China is the main seafood market worldwide if we consider several factors:
Main producer of seafood products worldwide.
Third global importer.
World’s largest exporter.
World’s largest consumer market.
Data shows that Chinese imports of seafood have experienced a large increase in recent years, particularly high in 2018, 43% compared to the previous year, rising from USD 8,214 million to USD 11,792 million. From 2010 to 2018, imports of seafood have grown 13% CAGR. Factors such as China’s 13th Five-Year Plan (2016-2020) on the national fishing industry issued by the Ministry of Agriculture of China, which aims to reduce local production in order to recover from years of overfishing, are also pushing forward in favour of imported seafood products for the time being.
In terms of potential, China’s seafood market still has a great need for growth due to the increasing demand of seafood both at home and out of home. Seafood consumption is currently on the rise in China. Main drivers are higher incomes of the growing middle class, better imageas a healthy protein source than meat, higher pricing of some types of meat due to the African Swine Fever (ASF) outbreak of 2018 or, much less, due to USA-China trade war. These factors are favouring the willingness of Chinese consumers to procure more imported seafood products.
The objective and scope of this report is looking into the Chinese market for imported seafood products. To do so, we have conducted a thorough research and analysis of current data in order to better understand, identify and describe the Chinese seafood market, import and distribution processes, sales channels, current role and opportunities for the EU companies, among other key issues.
Our aim is to deliver a general overview of the situation of the imported seafood products in China with special focus on the EU countries and the potential of their companies to enter such a large and complex market. This study should serve as a reference document for EU companies in the fishery sector to prepare the market entry strategy after obtaining approval to export seafood to the Chinese market.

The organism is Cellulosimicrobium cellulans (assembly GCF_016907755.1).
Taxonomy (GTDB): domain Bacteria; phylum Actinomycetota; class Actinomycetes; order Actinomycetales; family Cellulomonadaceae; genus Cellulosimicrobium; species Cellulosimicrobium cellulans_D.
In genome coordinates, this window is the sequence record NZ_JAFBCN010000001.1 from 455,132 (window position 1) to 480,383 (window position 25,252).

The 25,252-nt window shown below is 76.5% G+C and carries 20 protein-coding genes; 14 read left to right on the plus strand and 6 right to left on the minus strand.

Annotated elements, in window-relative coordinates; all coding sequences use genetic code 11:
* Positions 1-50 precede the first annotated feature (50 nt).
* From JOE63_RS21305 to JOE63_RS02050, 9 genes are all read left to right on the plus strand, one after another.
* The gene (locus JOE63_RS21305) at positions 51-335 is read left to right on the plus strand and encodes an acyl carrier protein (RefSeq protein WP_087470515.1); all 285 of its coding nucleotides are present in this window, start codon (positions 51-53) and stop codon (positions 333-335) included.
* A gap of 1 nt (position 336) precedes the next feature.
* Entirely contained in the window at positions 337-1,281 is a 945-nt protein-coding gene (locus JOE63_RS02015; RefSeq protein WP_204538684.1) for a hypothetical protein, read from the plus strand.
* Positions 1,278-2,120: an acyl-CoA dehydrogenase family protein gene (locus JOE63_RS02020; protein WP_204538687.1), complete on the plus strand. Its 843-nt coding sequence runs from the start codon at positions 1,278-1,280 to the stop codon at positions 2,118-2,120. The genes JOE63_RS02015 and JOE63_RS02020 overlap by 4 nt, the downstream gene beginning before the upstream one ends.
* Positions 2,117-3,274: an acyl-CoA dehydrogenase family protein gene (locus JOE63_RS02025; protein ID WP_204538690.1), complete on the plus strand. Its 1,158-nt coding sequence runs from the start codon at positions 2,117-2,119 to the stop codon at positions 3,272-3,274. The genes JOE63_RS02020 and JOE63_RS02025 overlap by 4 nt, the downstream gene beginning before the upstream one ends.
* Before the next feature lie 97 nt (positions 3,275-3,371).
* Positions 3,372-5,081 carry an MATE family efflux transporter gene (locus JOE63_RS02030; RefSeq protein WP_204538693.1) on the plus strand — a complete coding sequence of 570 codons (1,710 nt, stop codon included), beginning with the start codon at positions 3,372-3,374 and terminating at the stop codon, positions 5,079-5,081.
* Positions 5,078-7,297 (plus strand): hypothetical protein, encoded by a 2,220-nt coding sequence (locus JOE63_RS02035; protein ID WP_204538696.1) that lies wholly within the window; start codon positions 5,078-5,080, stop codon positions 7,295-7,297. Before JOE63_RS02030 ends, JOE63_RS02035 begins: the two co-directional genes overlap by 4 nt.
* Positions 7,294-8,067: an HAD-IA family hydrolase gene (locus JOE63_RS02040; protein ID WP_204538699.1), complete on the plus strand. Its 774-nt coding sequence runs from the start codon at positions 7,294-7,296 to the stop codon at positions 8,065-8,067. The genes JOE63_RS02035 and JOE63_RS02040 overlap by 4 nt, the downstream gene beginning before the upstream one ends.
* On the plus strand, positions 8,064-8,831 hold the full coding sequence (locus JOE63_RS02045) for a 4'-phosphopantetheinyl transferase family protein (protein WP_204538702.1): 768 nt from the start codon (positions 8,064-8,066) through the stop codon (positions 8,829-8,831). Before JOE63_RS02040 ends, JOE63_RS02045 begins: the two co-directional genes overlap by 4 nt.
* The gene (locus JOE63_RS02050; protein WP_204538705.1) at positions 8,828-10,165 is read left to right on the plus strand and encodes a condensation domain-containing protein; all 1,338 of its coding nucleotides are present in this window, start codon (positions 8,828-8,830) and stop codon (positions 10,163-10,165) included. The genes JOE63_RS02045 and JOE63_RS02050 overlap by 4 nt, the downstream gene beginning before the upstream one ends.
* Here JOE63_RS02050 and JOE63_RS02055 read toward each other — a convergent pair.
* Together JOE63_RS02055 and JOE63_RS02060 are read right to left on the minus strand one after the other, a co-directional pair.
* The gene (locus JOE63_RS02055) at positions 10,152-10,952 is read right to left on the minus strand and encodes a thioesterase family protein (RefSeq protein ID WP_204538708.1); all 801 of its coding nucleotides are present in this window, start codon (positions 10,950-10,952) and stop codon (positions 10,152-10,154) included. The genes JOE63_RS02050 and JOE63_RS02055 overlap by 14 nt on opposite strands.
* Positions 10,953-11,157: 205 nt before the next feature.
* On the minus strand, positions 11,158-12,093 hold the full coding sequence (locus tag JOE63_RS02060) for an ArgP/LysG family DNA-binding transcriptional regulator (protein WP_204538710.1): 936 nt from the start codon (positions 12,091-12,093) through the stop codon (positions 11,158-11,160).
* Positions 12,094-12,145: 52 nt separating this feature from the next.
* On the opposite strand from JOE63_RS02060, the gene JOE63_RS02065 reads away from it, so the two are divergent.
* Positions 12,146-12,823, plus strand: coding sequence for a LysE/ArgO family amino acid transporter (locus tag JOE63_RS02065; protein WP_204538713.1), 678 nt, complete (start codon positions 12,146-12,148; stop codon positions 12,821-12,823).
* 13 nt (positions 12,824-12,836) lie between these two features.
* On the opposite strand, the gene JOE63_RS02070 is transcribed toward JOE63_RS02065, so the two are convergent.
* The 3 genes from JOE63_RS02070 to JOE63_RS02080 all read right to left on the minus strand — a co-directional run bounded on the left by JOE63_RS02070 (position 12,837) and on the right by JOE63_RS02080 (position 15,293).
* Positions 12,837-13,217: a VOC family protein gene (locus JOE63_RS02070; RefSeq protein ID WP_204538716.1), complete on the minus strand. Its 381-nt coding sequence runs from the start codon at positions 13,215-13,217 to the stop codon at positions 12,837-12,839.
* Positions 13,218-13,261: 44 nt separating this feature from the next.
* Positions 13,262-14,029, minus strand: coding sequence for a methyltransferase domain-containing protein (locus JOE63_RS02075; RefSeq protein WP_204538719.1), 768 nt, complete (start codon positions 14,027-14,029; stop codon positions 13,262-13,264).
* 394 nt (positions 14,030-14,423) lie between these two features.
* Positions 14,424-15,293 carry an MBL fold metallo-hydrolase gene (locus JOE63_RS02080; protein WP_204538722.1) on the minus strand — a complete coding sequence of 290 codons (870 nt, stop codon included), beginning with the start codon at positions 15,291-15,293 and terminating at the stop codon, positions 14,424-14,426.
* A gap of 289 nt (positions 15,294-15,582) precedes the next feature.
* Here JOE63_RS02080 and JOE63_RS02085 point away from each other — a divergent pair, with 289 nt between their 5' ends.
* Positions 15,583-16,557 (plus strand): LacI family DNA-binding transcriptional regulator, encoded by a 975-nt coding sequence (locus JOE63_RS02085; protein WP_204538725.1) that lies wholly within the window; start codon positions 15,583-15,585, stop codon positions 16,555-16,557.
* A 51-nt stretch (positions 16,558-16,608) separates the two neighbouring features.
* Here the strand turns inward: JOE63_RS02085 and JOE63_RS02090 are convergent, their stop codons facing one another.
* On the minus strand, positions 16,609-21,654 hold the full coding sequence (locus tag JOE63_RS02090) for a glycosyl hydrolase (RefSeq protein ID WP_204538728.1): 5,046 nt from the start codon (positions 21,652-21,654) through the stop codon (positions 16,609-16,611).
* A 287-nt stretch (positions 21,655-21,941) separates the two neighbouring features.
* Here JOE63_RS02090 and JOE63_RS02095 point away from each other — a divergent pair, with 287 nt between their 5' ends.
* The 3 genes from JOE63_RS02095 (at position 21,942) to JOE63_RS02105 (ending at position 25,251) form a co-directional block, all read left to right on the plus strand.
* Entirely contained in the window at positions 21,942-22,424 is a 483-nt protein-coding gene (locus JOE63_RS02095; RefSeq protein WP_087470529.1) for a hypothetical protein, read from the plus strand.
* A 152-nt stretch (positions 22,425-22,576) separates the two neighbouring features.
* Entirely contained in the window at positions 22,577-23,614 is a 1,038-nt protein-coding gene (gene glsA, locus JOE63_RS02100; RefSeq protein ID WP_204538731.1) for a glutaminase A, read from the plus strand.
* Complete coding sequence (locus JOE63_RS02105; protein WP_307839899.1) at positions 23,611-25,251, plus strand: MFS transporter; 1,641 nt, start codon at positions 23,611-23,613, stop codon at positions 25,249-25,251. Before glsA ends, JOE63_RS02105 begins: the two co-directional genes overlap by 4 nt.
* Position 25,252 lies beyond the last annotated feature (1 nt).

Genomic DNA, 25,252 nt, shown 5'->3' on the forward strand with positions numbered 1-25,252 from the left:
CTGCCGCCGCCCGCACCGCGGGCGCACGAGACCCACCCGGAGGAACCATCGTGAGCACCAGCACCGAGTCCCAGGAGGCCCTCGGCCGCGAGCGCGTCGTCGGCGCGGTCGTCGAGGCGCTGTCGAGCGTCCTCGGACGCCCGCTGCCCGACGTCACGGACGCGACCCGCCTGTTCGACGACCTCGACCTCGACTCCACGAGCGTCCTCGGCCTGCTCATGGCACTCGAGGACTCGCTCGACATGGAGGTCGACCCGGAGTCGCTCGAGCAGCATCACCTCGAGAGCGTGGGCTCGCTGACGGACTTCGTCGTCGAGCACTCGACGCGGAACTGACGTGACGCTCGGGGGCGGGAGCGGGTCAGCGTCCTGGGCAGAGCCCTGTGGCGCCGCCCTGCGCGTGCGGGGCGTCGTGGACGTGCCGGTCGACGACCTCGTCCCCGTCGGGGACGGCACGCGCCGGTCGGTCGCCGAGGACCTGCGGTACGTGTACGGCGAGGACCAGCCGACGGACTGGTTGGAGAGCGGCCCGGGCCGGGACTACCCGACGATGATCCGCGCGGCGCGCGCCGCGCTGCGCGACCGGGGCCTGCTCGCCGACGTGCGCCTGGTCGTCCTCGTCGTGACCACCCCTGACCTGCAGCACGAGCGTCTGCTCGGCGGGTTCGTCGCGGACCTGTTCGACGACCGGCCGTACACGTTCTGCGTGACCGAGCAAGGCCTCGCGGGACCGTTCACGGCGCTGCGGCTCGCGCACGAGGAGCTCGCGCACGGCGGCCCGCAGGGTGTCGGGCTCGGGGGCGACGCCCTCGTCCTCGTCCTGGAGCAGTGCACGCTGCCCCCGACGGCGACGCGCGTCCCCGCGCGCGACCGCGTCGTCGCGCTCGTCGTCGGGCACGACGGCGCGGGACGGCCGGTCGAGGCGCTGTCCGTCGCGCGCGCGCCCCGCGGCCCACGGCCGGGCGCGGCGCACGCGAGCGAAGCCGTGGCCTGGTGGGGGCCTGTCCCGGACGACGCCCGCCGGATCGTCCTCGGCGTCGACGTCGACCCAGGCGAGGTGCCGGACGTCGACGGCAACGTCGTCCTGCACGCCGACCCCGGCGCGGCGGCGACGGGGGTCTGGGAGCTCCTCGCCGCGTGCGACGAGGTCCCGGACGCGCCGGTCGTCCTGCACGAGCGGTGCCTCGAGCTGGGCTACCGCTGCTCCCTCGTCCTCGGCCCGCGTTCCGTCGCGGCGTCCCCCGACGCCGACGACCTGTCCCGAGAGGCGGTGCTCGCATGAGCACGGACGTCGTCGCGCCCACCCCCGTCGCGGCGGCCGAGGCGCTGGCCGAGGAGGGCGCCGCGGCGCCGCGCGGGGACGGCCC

The information contained in this report comes also from extensive fieldwork, official and media sources, and reputable organizations. We have collected data from different sources, but we have mostly relied on official sources from China to provide a consistent and coherent message across the report. We have also gathered and used data from European sources. It is appropriate to highlight that data from Chinese and EU sources sometimes differs, especially when it comes to trade statistics. One of the main reasons -although there are other factors- is that China is not quantifying all the imported seafood that is processed locally and then re-exported.
Fieldwork activities, conducted to deepen the analysis and provide better insights, can be divided in two types based on methodology and scope:
Interviews to Chinese players in the fishery industry, across major cities China, regarding the local sector, current trends, and the role of imported seafood in the market.
Online store check of over 150 SKUs (Stock Keeping Units) in seven major Chinese e-commerce platforms. We outline at length the key findings in 7.2 E-commerce.
Store check in supermarkets, both domestic and international chains, across the three major cities in China where seafood products are largely consumed: Beijing (Cityshop, Jenny Lous, Jenny Wong, Jingkelong, Walmart), Shanghai (Carrefour, Hema), Guangzhou (BLT, Carrefour, Olé, Walmart, Yonghui).
Store check in wholesale markets across four major cities in China where seafood products are largely consumed: Beijing, Shanghai, Guangzhou and Qingdao.